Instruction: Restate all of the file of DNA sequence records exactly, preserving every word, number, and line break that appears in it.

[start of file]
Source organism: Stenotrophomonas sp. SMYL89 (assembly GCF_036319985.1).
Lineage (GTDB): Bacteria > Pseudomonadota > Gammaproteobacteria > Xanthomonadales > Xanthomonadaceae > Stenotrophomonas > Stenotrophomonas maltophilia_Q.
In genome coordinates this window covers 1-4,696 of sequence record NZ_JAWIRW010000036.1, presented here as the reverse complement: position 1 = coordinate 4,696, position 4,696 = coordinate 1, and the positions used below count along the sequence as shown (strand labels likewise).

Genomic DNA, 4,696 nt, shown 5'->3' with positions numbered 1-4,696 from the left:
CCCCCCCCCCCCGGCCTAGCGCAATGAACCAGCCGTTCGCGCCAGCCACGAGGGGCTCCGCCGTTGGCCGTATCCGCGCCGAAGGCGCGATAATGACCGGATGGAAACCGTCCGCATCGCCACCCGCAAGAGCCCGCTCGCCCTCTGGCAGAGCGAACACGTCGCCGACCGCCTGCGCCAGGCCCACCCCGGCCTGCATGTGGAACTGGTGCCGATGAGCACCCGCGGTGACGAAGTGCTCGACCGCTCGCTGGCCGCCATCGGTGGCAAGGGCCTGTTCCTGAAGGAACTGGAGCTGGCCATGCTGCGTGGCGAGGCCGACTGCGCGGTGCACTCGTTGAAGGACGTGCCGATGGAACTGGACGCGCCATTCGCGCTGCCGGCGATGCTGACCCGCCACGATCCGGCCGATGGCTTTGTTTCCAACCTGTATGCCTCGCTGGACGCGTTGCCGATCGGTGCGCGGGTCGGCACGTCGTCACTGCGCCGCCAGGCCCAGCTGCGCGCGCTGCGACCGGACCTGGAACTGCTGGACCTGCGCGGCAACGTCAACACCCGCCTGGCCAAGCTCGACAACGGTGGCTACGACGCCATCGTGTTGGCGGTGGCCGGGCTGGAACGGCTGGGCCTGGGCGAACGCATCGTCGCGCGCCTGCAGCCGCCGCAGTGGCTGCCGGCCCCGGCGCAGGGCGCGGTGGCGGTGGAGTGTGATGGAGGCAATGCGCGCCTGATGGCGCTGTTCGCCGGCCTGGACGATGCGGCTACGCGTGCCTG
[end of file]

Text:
Source organism: Stenotrophomonas sp. SMYL89 (assembly GCF_036319985.1).
Lineage (GTDB): Bacteria > Pseudomonadota > Gammaproteobacteria > Xanthomonadales > Xanthomonadaceae > Stenotrophomonas > Stenotrophomonas maltophilia_Q.
In genome coordinates this window covers 1-4,696 of sequence record NZ_JAWIRW010000036.1, presented here as the reverse complement: position 1 = coordinate 4,696, position 4,696 = coordinate 1, and the positions used below count along the sequence as shown (strand labels likewise).

Genomic DNA, 4,696 nt, shown 5'->3' with positions numbered 1-4,696 from the left:
CCCCCCCCCCCCGGCCTAGCGCAATGAACCAGCCGTTCGCGCCAGCCACGAGGGGCTCCGCCGTTGGCCGTATCCGCGCCGAAGGCGCGATAATGACCGGATGGAAACCGTCCGCATCGCCACCCGCAAGAGCCCGCTCGCCCTCTGGCAGAGCGAACACGTCGCCGACCGCCTGCGCCAGGCCCACCCCGGCCTGCATGTGGAACTGGTGCCGATGAGCACCCGCGGTGACGAAGTGCTCGACCGCTCGCTGGCCGCCATCGGTGGCAAGGGCCTGTTCCTGAAGGAACTGGAGCTGGCCATGCTGCGTGGCGAGGCCGACTGCGCGGTGCACTCGTTGAAGGACGTGCCGATGGAACTGGACGCGCCATTCGCGCTGCCGGCGATGCTGACCCGCCACGATCCGGCCGATGGCTTTGTTTCCAACCTGTATGCCTCGCTGGACGCGTTGCCGATCGGTGCGCGGGTCGGCACGTCGTCACTGCGCCGCCAGGCCCAGCTGCGCGCGCTGCGACCGGACCTGGAACTGCTGGACCTGCGCGGCAACGTCAACACCCGCCTGGCCAAGCTCGACAACGGTGGCTACGACGCCATCGTGTTGGCGGTGGCCGGGCTGGAACGGCTGGGCCTGGGCGAACGCATCGTCGCGCGCCTGCAGCCGCCGCAGTGGCTGCCGGCCCCGGCGCAGGGCGCGGTGGCGGTGGAGTGTGATGGAGGCAATGCGCGCCTGATGGCGCTGTTCGCCGGCCTGGACGATGCGGCTACGCGTGCCTG